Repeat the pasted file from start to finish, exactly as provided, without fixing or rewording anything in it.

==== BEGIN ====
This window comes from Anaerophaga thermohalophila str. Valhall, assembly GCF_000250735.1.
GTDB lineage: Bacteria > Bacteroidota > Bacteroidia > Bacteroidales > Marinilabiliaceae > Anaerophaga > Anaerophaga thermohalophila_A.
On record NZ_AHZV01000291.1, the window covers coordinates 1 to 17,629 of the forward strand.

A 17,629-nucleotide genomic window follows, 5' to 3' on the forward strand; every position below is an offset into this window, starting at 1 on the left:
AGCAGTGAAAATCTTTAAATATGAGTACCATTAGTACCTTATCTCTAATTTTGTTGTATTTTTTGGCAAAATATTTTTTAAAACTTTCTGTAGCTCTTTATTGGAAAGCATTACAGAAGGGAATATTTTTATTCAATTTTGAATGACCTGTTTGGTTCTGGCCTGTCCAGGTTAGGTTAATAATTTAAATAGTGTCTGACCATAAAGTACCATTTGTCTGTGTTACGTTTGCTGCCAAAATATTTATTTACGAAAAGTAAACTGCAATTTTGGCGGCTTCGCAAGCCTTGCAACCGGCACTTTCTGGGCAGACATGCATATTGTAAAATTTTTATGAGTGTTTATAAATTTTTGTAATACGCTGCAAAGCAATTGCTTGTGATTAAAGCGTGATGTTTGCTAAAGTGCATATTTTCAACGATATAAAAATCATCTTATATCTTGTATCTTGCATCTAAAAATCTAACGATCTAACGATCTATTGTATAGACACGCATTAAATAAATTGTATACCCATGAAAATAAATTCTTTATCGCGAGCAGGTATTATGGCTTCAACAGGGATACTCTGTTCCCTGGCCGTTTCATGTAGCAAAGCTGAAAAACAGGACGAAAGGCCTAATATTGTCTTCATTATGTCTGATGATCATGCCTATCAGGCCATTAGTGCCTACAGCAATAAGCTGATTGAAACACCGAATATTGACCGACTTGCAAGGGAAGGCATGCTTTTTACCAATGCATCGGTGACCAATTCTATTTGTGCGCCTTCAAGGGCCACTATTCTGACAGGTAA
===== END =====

This window comes from Anaerophaga thermohalophila str. Valhall, assembly GCF_000250735.1.
GTDB lineage: Bacteria > Bacteroidota > Bacteroidia > Bacteroidales > Marinilabiliaceae > Anaerophaga > Anaerophaga thermohalophila_A.
On record NZ_AHZV01000291.1, the window covers coordinates 1 to 17,629 of the forward strand.

A 17,629-nucleotide genomic window follows, 5' to 3' on the forward strand; every position below is an offset into this window, starting at 1 on the left:
AGCAGTGAAAATCTTTAAATATGAGTACCATTAGTACCTTATCTCTAATTTTGTTGTATTTTTTGGCAAAATATTTTTTAAAACTTTCTGTAGCTCTTTATTGGAAAGCATTACAGAAGGGAATATTTTTATTCAATTTTGAATGACCTGTTTGGTTCTGGCCTGTCCAGGTTAGGTTAATAATTTAAATAGTGTCTGACCATAAAGTACCATTTGTCTGTGTTACGTTTGCTGCCAAAATATTTATTTACGAAAAGTAAACTGCAATTTTGGCGGCTTCGCAAGCCTTGCAACCGGCACTTTCTGGGCAGACATGCATATTGTAAAATTTTTATGAGTGTTTATAAATTTTTGTAATACGCTGCAAAGCAATTGCTTGTGATTAAAGCGTGATGTTTGCTAAAGTGCATATTTTCAACGATATAAAAATCATCTTATATCTTGTATCTTGCATCTAAAAATCTAACGATCTAACGATCTATTGTATAGACACGCATTAAATAAATTGTATACCCATGAAAATAAATTCTTTATCGCGAGCAGGTATTATGGCTTCAACAGGGATACTCTGTTCCCTGGCCGTTTCATGTAGCAAAGCTGAAAAACAGGACGAAAGGCCTAATATTGTCTTCATTATGTCTGATGATCATGCCTATCAGGCCATTAGTGCCTACAGCAATAAGCTGATTGAAACACCGAATATTGACCGACTTGCAAGGGAAGGCATGCTTTTTACCAATGCATCGGTGACCAATTCTATTTGTGCGCCTTCAAGGGCCACTATTCTGACAGGTAA